By Otha Barham
The Meridian Star
Traditionally, most folks seem to group themselves into two categories when it comes to their favorite geography for visiting, vacationing or calling home; beach lovers or mountain lovers. You are likely to be either a beach person or a mountain person.
I enjoy fishing the Gulf and its marshes and brackish waters. I like scenery that features a beach shoreline of gleaming white sand. I thrill at the sounds of shorebirds. And I am soothed by the steady whispering of timeless waves lapping against the beach.
But when I am in the mountains, something fills me up from the inside that causes a certain tightness in my throat; the same manifestation I feel when I experience other deeply inspirational emotions. I love the mountains.
One fall, I was fortunate to visit both the Rockies and the Smokies. And, for the first time, I was able to catch both near the peak of their autumnal beauty. The aspens of Colorado were at their most brilliant when I accompanied my brother on an elk hunt there. Then later, I hunted wild boar and deer in Tennessee’s Cherokee National Forest with my friend Tom Crowe. The deciduous trees were in the early color stages, and up high where we hunted they were breathtaking.
Things happen for me in the mountains. Stimulating things. Memorable things. I have written here about the grand trophy bull elk my brother got on our Colorado trip. That hunt will remain in my memory as one of our finest. The herd bulls were shrieking their eerie bugles that echoed from canyons where outlaws once hid out and where freezing to death was one cause of passing on for early settlers. Vistas of distant mountains sheared by glaciers, gouged by avalanches and furrowed by rushing streams. Miles of juniper and red rocks where the low, sandy spots show tracks of bears and cougars.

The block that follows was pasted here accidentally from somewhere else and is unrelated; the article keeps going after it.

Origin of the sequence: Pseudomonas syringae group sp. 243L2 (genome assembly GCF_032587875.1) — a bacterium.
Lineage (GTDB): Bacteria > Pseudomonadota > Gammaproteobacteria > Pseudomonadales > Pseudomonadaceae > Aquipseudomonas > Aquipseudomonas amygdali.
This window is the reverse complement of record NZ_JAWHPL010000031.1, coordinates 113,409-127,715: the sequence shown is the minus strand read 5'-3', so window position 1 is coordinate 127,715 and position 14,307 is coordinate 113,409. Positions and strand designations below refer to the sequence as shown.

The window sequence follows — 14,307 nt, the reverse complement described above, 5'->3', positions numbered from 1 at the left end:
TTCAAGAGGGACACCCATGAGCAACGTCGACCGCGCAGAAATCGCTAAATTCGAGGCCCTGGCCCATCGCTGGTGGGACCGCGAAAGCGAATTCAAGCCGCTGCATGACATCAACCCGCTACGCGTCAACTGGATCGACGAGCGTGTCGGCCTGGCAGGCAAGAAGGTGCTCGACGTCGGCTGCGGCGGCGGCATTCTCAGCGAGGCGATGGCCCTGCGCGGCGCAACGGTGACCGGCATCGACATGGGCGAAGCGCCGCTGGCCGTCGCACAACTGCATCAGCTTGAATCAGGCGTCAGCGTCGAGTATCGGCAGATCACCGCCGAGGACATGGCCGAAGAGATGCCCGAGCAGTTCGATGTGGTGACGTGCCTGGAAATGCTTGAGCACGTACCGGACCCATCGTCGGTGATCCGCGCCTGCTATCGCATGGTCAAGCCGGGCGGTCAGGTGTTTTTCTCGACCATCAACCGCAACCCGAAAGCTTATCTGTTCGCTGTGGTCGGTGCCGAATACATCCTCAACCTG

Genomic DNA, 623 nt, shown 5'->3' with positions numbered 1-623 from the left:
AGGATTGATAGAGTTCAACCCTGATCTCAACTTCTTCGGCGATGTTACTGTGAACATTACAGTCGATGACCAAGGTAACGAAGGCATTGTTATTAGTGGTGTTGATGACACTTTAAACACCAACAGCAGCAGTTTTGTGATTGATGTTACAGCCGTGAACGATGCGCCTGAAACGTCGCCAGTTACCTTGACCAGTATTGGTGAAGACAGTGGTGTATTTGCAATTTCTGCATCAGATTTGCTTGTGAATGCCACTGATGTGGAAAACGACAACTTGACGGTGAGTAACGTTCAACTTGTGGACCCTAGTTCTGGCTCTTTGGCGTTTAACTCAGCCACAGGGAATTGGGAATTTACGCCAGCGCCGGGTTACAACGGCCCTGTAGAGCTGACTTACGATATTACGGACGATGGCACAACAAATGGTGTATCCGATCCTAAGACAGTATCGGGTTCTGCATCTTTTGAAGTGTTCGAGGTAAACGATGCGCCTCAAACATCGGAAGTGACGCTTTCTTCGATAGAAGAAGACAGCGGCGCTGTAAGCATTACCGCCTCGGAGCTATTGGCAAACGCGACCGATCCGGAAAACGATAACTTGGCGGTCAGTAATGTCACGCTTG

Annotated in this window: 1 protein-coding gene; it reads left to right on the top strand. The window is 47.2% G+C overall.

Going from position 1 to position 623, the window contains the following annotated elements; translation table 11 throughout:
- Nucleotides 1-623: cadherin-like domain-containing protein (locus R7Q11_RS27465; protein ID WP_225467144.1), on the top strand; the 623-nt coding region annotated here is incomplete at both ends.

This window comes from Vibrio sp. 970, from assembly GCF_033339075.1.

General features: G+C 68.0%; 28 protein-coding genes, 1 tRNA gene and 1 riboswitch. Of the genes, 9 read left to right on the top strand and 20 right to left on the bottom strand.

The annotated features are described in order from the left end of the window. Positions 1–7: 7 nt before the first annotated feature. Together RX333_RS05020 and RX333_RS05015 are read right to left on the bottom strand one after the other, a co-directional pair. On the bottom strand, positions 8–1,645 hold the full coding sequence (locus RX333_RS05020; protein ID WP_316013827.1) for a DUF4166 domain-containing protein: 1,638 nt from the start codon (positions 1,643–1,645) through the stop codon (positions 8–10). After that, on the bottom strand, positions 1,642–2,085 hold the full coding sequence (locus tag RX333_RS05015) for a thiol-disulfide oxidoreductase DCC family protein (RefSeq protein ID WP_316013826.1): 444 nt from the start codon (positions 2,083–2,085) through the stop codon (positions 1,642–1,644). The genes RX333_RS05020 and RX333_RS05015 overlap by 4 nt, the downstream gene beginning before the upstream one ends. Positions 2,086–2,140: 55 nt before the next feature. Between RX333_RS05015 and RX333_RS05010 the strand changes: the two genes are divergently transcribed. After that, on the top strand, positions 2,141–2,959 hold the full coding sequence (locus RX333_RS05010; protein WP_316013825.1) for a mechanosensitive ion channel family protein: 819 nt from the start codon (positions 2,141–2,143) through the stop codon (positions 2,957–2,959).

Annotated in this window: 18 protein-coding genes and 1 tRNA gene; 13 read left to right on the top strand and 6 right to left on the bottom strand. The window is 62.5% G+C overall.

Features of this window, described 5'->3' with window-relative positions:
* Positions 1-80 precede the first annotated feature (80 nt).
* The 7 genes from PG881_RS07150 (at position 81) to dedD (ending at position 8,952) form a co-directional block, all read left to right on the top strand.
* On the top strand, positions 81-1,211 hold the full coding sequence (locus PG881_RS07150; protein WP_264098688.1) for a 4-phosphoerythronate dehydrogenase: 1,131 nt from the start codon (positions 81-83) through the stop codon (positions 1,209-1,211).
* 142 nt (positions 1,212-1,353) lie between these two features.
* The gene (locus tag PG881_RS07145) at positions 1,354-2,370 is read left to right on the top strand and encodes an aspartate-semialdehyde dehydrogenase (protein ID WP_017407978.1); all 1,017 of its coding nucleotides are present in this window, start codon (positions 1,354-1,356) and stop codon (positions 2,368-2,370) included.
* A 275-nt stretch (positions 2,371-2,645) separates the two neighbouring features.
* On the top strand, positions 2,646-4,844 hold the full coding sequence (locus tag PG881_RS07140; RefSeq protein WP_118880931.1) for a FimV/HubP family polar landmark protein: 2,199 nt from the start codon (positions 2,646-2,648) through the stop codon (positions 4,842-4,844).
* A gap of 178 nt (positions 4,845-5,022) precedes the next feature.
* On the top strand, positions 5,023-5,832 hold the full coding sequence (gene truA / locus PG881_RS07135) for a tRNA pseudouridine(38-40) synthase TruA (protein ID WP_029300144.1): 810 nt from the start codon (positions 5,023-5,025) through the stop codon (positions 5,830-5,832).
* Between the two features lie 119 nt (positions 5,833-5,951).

This country moves me.
Tom Crowe and I missed our connection with the Smokies forest ranger who had promised to guide us to where throngs of wild boars tore up the ground. So we joined many other hunters in the Cherokee National Forest who were on their own searching for deer and hogs during a three-day early black powder season. We saw neither a deer nor a boar, though we found hog sign in several gorgeous places. It must not have been a productive season for other hunters as well, because even though we saw a lot of hunters, in two days we didn’t hear a single muzzle loader fire in the vast forest.
But, as usual, I had an experience that made that mountain hunt worthwhile. We found a long mountain trail that the Forest Service had planted in lespedeza and clover. This was the only green forage we saw in miles of mountainsides except for occasional weed patches along roadsides.
Before daylight one cool morning, I took a stand in a bend of that planted stretch so that I could see a hundred yards both left and right. Just after sunrise I heard something crash through the thick, dry underbrush above me that grew intermingled with small pines, so thick that nothing could walk through them without breaking brittle limbs from their wrist-size trunks.
I readied my Knight .50 caliber rifle, expecting a deer because we were very high up the mountain, far from the hog wallows we had seen in the creek beds below. What emerged was a big black bear. He was some 50 yards from me and when he got into the planted plot, he sniffed where Tom and I had walked up the trail. Then he started toward me.
I got to view the shiny black beast for a minute or so at a range of 40 yards before his suspicions suggested he find different territory. He spooked. He broke large limbs while tearing off down the mountain.
If you have never seen a black bear up close, it is hard to know what the color black is. His coat was as black as the blackest ink; as black as the inside of a closet on Halloween night. His fur was long and thick and shiny.
This was another welcome, but not unusual encounter. But it's the somewhat unforeseen that always seems to happen to me in the mountains. I hope to return many more times to see what will happen next.